Angie Nga Le
Institution: Florida International University
Graduate Program: Ph.D., Public Affairs
Education: M.A., Development Policy, KDI School of Public Policy and Management; M.A., Public Management and Economics, Université Libre de Bruxelles and Vietnam National Economics University; B.A., Economics, Vietnam National Economics University
Mentor: Dr. Hai (David) Guo, Florida International University
When Angie Nga Le graduated from National Economics University in Vietnam, her job as a communication consultant at Care International, run by the Vietnam Ministry of Rural and Agriculture, gave her “a chance to understand the management of policy at the highest levels of administration, and to understand the effect those polices had on remote people,” says Le.
While there, she led and participated in studies that focused on intended versus actual impacts of government funding to unique ethnic groups experiencing high rates of poverty.
“The more I worked, the more I wanted to understand, to feel the impact of public policy on the lives of people,” says Le.
For Le, policy is all about great design. Good policies allow those who are financially struggling to focus on the other aspects of their lives, as opposed to worrying about whether or not they’ll receive the funding they need to go on.
Le’s hunger for knowledge has led her across the globe, from Vietnam to South Korea, and finally to Florida International University (FIU), where she expects to receive her Ph.D. in public affairs in summer 2022. At FIU, she has studied the impact of grant funding on local government behavior in Florida as it intersects with K-12 education.
In Le’s dissertation, “Assessing the Impact of the Intergovernmental Grant Policies in Education – The Case of Florida,” she explores the extent to which Florida’s education grant programs actually achieve their intended or stated goals, particularly when it comes o opportunity equity and performance outcomes.
“I tried to focus the research on grant programs, how it affects local behaviors, local authority, and public service to local people,” said Le.
In 2021, Le and her advisor at FIU, Dr. Hai David Guo, published “The Effect of Results-Based Intergovernmental Transfers in the Educational Accountability System: An Examination of the Race to the Top Program [in Florida].” Guo said he loves to work with Le. Her positive attitude makes her a wonderful researcher, said Guo, and he’s come to count on her as a teaching assistant in his more difficult courses.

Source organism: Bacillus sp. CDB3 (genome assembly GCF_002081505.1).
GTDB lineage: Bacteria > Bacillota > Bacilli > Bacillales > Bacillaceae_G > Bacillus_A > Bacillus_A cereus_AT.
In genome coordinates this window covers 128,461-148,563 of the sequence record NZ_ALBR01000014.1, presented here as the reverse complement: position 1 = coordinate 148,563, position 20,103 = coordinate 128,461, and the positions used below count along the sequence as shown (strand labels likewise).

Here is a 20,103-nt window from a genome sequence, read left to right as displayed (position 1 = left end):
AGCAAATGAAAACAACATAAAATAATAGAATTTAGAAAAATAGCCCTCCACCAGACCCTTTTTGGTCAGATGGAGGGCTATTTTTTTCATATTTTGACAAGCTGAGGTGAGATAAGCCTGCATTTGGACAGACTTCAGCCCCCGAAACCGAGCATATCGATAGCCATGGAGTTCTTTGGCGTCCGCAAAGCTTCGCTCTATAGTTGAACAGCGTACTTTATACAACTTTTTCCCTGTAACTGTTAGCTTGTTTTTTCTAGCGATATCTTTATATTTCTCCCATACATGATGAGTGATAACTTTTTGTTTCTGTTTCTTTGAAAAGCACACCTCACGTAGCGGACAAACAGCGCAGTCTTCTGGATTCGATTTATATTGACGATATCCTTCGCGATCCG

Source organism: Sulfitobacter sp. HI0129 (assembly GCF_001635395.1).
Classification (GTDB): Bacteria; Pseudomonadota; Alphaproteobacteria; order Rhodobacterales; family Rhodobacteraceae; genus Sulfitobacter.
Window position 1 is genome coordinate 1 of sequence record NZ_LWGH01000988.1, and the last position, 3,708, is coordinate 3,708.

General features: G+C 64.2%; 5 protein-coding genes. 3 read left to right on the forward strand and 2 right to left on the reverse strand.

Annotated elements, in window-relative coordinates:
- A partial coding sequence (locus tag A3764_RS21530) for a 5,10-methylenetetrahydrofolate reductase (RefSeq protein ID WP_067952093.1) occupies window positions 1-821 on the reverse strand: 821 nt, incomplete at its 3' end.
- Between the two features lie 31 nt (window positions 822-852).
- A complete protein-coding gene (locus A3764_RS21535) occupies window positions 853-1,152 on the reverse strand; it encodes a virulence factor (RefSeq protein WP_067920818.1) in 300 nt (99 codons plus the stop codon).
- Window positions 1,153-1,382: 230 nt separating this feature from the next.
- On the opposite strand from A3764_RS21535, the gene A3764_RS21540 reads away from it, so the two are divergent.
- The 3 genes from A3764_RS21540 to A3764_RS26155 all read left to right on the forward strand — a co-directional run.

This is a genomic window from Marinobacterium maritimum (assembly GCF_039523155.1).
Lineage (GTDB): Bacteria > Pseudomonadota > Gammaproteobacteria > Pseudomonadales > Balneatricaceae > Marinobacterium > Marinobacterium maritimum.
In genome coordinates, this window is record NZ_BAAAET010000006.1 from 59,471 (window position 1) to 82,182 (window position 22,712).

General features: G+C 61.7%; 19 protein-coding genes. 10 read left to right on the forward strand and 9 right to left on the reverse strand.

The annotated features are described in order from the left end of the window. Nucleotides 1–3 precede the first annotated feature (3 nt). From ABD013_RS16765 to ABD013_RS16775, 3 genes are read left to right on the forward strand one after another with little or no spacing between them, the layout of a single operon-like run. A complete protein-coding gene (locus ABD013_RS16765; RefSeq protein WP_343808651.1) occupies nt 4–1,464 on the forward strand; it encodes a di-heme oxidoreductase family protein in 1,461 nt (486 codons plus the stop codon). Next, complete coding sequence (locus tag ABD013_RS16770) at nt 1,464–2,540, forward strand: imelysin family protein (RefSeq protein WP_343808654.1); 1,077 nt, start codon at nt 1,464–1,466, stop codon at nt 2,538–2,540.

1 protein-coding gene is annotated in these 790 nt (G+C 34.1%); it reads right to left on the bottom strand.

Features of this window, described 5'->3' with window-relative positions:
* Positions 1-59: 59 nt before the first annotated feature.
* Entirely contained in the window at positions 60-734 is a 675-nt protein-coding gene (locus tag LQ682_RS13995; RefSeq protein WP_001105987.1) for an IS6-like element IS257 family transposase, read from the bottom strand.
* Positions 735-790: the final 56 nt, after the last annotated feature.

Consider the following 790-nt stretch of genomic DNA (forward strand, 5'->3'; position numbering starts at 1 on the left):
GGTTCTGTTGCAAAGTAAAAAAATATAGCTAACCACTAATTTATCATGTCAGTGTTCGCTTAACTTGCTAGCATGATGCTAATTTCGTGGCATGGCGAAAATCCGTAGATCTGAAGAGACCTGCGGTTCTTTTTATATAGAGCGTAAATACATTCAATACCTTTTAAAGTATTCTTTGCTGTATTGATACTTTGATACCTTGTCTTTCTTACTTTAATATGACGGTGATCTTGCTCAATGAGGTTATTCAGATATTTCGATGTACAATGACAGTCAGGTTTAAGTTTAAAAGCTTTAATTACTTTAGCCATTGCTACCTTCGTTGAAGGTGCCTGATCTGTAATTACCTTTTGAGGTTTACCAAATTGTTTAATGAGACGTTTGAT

“’[Quantitative] Research methods,’ is the so-called ‘harder’ course for the master students,” says Guo. The course involves calculations, analysis, and computer skills. Le helps grade and tutor the students.
“I always get positive feedback [about Angie]. She’s a very good role model for them,” says Guo. “She’s a very diligent, hardworking person, and she has very good ideas about research.”
From the first moment they met, Guo says, Le knew she wanted to investigate the intergovernmental, fiscal relationship with education finance. Since then, Le has expanded on what she’s learned about finance within Florida to author a paper on the impact of grant policies in low- and middle-income parts of Vietnam. That paper was presented at the Asian Association of Public Administration Annual Conference in September 2020.
Guo believes Le will thrive anywhere she chooses to go after she defends her dissertation.
“I could see her being a great researcher. Because of her patience and her willingness to work with other students, she could become a good university faculty member in a school of public affairs,” says Guo.
For Le, the arc of her work is contingent upon being able to continue to learn. “I like ideas, and I like to learn about situations, gather all the information ,and come to initiatives that help people,” says Le. “I hope that I can develop my career as a researcher and still work on policy and administration issues, to dig deeper into the topic.”